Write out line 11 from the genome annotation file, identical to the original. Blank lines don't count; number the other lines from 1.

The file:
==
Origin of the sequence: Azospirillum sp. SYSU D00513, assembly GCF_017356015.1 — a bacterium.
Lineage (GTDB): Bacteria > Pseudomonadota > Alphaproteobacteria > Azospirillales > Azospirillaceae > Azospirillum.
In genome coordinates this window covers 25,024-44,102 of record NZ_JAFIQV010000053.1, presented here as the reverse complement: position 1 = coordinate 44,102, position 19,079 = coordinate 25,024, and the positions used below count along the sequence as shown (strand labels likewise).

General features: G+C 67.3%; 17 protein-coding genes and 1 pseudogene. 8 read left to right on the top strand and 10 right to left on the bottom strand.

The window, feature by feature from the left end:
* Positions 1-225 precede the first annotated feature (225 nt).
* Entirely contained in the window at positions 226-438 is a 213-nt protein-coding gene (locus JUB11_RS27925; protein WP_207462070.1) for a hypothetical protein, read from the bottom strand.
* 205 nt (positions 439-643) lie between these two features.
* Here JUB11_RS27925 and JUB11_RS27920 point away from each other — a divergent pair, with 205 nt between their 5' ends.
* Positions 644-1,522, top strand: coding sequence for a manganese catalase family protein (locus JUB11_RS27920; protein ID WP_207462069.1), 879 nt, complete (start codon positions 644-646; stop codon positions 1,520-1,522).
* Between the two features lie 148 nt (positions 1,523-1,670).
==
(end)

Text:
* Between the two features lie 148 nt (positions 1,523-1,670).